Across Alaska, building code adoption and enforcement are inconsistent and depend largely on the location and type of building proposed for construction. Most of the state falls under the jurisdiction of the State Fire Marshal that uses code adoption, but no code enforcement, for the earthquake design provisions. Furthermore, this adopted code does not apply to residential construction that is three-plex or smaller, so homes are not covered by any mandatory building code. In some larger communities, the local government takes up the role of building official. An example of this is the Municipality of Anchorage, where there is a robust code adoption and enforcement program in place for all construction, including residential. However, there are parts of Anchorage, such as Eagle River and Chugiak, where the code is not enforced. The 2018 magnitude 7.1 Anchorage Earthquake highlighted the impact of inconsistent building code application. Within the Municipality of Anchorage, there were 40 buildings that suffered significant structural failure as a result of the earthquake. Of these, 38 buildings (95%) were located in the areas without code enforcement.
Building codes are a standard set of minimum requirements that are intended to ensure buildings are designed and constructed such that they are safe for their occupants. In regions with high seismic hazards, like Alaska and Turkey, earthquake-resistant structures are much more likely to remain safe and habitable during and after an earthquake. But effective implementation of a building code requires two activities: code adoption and code enforcement. Code adoption involves a building official requiring construction to be engineered per the building code. Code enforcement involves mandatory, independent inspections during construction to verify that the work is following the approved plans.
Improving building code adoption and enforcement is supported by the Alaska Seismic Hazards Safety Commission, the Alaska Statewide Home Building Association and the Structural Engineers Association of Alaska. We recognize that there are many difficulties in improving building code adoption and enforcement in Alaska. The immense size of our state, combined with a lack of infrastructure and transportation difficulties, present considerable challenges to regulating construction. However, there are several ways to improve the situation. While we cannot control where the earthquakes occur and how intensely the ground shakes, we do have some control over where and how we build.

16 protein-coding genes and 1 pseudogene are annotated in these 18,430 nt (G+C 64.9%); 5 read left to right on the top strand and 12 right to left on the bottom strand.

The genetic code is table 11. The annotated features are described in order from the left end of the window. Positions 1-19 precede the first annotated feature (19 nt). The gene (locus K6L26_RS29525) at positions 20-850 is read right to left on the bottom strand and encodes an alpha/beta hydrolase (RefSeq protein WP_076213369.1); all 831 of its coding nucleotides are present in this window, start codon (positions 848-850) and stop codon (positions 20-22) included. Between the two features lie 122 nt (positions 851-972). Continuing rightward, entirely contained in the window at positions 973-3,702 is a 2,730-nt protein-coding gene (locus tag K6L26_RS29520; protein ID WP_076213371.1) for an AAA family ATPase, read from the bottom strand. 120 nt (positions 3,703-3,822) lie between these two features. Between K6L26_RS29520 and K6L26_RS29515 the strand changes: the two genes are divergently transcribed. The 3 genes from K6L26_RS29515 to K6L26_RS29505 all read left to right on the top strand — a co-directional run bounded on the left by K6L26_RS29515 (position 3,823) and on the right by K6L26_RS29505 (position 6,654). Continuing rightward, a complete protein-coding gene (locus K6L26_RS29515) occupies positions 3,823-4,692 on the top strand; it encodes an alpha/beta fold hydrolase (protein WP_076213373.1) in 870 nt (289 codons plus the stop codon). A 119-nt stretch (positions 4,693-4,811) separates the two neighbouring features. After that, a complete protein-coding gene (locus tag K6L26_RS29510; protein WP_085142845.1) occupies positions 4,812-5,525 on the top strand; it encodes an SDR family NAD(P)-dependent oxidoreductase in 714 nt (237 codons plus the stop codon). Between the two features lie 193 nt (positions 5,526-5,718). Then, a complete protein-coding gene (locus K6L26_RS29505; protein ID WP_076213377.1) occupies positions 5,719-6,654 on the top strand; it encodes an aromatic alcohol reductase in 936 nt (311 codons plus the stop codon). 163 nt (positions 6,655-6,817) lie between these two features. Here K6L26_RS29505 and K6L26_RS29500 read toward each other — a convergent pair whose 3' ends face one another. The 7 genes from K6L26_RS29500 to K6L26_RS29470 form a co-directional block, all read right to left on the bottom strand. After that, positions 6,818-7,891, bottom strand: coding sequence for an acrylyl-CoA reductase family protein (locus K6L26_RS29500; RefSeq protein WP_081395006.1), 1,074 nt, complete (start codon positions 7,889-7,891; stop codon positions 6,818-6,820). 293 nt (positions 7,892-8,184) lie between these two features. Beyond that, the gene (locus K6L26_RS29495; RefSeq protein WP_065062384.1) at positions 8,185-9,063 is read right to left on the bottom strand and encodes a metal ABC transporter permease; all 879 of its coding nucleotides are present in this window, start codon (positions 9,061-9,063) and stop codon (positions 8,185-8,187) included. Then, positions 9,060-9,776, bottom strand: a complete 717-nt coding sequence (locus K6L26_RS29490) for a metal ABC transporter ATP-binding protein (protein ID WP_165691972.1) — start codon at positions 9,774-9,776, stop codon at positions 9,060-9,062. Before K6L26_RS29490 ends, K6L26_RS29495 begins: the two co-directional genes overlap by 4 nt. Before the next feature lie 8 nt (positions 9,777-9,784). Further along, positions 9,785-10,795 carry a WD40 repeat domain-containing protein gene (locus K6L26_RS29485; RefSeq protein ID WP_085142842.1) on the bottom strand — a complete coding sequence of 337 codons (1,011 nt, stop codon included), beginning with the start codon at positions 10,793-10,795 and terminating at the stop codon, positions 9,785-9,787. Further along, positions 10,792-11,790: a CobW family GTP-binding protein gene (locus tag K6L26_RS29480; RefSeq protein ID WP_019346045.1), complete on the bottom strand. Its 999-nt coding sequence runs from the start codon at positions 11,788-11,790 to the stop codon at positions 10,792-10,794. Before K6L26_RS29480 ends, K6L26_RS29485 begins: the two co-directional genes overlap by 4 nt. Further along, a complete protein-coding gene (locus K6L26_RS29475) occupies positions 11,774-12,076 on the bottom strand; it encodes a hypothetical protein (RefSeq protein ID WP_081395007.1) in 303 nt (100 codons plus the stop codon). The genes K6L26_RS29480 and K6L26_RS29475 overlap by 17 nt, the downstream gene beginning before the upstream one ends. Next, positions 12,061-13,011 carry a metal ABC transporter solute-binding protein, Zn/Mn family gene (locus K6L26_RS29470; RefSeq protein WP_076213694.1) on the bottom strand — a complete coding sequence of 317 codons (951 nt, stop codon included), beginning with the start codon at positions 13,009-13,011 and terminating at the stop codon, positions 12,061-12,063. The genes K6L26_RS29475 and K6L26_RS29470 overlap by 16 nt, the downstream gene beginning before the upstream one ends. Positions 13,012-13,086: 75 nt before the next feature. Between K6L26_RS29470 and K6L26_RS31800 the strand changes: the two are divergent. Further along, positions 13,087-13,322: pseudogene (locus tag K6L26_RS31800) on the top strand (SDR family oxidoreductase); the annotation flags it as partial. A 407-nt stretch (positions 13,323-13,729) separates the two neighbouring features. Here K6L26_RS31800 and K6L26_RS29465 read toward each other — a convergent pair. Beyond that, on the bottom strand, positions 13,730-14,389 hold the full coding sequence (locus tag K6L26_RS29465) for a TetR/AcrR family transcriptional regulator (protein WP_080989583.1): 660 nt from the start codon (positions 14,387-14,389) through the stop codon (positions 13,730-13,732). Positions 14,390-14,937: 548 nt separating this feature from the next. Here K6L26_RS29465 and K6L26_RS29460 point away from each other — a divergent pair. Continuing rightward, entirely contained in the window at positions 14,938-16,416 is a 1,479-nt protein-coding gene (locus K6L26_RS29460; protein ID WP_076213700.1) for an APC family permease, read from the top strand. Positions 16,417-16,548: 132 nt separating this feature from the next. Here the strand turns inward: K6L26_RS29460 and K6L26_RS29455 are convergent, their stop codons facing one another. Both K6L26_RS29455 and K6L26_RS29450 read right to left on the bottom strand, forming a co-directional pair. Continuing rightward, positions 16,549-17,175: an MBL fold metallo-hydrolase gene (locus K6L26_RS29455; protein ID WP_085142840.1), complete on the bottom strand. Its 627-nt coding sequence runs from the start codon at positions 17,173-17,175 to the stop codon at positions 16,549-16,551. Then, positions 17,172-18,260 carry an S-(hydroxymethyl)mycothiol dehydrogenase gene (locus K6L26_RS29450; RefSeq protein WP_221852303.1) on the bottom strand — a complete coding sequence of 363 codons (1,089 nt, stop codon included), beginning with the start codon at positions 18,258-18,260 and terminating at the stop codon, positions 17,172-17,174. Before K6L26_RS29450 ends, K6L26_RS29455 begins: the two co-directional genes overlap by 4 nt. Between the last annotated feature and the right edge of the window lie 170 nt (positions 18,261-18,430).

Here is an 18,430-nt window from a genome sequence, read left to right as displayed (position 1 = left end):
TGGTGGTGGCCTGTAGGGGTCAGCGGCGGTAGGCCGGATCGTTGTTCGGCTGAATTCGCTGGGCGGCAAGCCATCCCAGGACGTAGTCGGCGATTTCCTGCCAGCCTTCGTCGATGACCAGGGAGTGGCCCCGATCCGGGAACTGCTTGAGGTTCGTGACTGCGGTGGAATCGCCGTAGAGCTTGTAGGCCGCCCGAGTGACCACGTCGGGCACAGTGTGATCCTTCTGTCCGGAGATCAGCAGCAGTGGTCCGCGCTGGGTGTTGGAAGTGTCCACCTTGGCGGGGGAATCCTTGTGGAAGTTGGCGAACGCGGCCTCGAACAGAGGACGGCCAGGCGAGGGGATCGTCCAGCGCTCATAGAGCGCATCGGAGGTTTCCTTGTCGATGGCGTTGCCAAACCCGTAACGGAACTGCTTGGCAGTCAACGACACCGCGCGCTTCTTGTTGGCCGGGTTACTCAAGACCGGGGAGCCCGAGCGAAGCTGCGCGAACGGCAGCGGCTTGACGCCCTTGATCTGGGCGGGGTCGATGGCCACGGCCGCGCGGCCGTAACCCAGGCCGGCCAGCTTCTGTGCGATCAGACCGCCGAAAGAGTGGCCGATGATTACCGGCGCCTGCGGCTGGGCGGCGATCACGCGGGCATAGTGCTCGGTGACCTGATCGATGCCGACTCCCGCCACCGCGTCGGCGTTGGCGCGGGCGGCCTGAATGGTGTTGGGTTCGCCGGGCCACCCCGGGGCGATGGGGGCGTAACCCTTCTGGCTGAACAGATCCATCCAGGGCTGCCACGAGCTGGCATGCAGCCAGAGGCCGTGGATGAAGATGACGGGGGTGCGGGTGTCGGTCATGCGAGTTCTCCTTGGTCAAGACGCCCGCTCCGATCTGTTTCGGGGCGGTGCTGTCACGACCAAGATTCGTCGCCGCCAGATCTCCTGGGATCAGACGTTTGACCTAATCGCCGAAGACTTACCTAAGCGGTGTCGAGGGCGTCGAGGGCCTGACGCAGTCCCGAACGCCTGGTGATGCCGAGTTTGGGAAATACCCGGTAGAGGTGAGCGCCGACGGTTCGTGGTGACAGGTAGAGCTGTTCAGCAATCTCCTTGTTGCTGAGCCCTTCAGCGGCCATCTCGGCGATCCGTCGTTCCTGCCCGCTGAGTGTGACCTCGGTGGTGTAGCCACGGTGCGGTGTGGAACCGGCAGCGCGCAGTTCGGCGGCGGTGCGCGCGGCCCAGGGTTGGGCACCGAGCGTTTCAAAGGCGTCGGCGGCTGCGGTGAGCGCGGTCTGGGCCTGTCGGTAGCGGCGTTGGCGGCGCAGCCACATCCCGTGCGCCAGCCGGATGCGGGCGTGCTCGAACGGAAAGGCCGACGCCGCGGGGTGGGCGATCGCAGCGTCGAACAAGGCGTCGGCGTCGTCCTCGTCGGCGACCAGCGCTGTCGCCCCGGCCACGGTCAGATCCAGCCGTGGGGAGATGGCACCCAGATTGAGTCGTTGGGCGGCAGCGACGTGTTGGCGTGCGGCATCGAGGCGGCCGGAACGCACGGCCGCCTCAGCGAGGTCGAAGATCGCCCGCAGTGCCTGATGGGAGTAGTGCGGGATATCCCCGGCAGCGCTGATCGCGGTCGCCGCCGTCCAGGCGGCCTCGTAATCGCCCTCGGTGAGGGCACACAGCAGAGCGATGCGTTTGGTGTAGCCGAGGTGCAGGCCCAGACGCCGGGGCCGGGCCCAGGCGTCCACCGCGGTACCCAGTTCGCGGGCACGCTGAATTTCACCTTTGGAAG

The Alaska Seismic Hazards Safety Commission has recommended specific steps in Policy Recommendation 2020-1 to improve building code adoption and enforcement in Alaska communities. This will improve the safety and functionality of our homes, schools, hospitals and businesses following the next significant seismic event. It is heartbreaking to know that many of the casualties in Turkey and Syria were preventable. But what is startling is how quickly the conversation in the U.S. has already moved on from the foreign catastrophe. Tectonically active places around the globe still face similar hazards. We must use Turkey as a reminder — now is the time to prepare ourselves for the next major earthquake. We know what to do.
Natalia Ruppert and Barrett Salisbury are the current vice-chair and chair, respectively, of the Alaska Seismic Hazards Safety Commission.